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Dad Supports Muslim Daughter if She Chooses to Not Wear Hijab

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A sketch of woman wearing Hijab (Representational Image), Pixabay
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Pennsylvania, April 19, 2017: “When I saw how sweet my dad’s response was I felt that this proved something; it proved that misconceptions are often made about people who end up being the exact opposite”, 17 year old Lamyaa of Pennsylvania said for her father’s unwavering support for her if she chose to not wear a hijab. This grabbed online attention after Lamyaa tweeted the screenshot of this conversation.

This happened after a boy in a group chat told Lamyaa that her father would likely beat her were she to take off her headscarf.

Lamyaa had told the BBC that she did not actually intend to take her scarf off: “It was never part of the plan. I just wanted to prove a point.”

While some supported her father’s reaction, others said they did not have the same choice to voluntarily remove the scarf.

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Commenting on how it all started, Lamyaa said: “I had very strong views considering the impact the Trump presidency has on me because I am an Arab, Muslim woman. I brought up the fact that I was Muslim [in the group chat] and that guy didn’t feel comfortable so he said what he said.

Many messaged Lamyaa support following her post, and she added that some even said it changed their views on the hijab.

“Your dad is perfect and so are you,” Twitter user @LorraineE_C told her.

Twitter user @cassiiealvarado told Lamyaa not to take off her hijab, with @mochamomma adding: “I love this whole thing. There’s trust and mutual respect and, above all, love.”

– Prepared by Upama Bhattacharya. Twitter @Upama_myself

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Conflicts Between Mother and Daughter Spikes up Risk of Suicide In Teen Girls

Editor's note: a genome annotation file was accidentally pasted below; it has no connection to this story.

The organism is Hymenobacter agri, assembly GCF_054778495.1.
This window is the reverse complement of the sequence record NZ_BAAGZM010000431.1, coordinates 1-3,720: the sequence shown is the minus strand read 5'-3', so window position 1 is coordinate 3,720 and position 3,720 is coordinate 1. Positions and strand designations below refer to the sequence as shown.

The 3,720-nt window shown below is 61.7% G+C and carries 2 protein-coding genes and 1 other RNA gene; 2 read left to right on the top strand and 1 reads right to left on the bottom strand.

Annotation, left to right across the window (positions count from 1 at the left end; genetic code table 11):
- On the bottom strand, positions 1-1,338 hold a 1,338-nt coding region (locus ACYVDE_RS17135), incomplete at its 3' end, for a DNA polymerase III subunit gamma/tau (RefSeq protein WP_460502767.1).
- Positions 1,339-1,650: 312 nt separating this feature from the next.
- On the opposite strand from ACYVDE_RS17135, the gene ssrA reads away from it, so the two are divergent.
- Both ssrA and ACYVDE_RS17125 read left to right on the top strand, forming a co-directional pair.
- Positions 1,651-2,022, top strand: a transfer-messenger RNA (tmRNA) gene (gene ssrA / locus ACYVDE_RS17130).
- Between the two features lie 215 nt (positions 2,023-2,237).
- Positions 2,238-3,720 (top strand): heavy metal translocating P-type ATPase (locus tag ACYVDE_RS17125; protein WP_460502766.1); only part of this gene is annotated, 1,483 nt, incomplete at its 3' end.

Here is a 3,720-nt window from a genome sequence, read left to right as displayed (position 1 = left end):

Nearly 11.7 per cent of non-maltreated, depressed adolescents indicated suicidal ideation compared to 26.8 per cent of maltreated, depressed adolescents

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Mother-daughter conflict ups suicide risk in abused teen girls: Study. Pixabay

Teenage girls who were maltreated during their childhood are more likely to entertain suicidal thoughts if the relationship with their mother is poor and the degree of conflict between the two is high.

Maltreatment includes emotional, physical, and sexual abuse and emotional and physical neglect.

The findings of the study highlighted that the quality of the mother-daughter relationship and their level of conflict are two direct mechanisms that are associated with child maltreatment and suicidal thoughts during adolescence.

“Our findings suggest that disruptions to a positive mother-teen relationship are one reason why children who experienced abuse or neglect are at risk for suicide as teens,” said Elizabeth Handley, Assistant Professor University of Rochester in New York.

“We know from decades of research that a warm, nurturing, and consistent relationship between mothers and their children is critical for many aspects of healthy development. This continues to be true even in adolescence, when teenagers spend more time with their friends and less time at home with family,” she added.

For the study, published in the journal Suicide and Life Threatening Behaviour, researchers from the varsity included 164 socio-economically disadvantaged, depressed, adolescent girls (average 14-year-olds) and their mothers.

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Representational image. Pixabay

The team examined mother-daughter relationship quality, mother-daughter conflict, and adolescent depressive symptoms.

Among the study participants 51.8 per cent of adolescents indicated a history of at least one form of maltreatment.

They found that rates of suicidal thoughts and recurrent thoughts of death were higher among teenage girls with a history of maltreatment than those without such records.

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Nearly 11.7 per cent of non-maltreated, depressed adolescents indicated suicidal ideation compared to 26.8 per cent of maltreated, depressed adolescents.

Attachment-based family therapy has proven useful in reducing suicidal thoughts among teenagers by strengthening the functioning of the family and the parent-adolescent attachment relationship, the team noted. (IANS)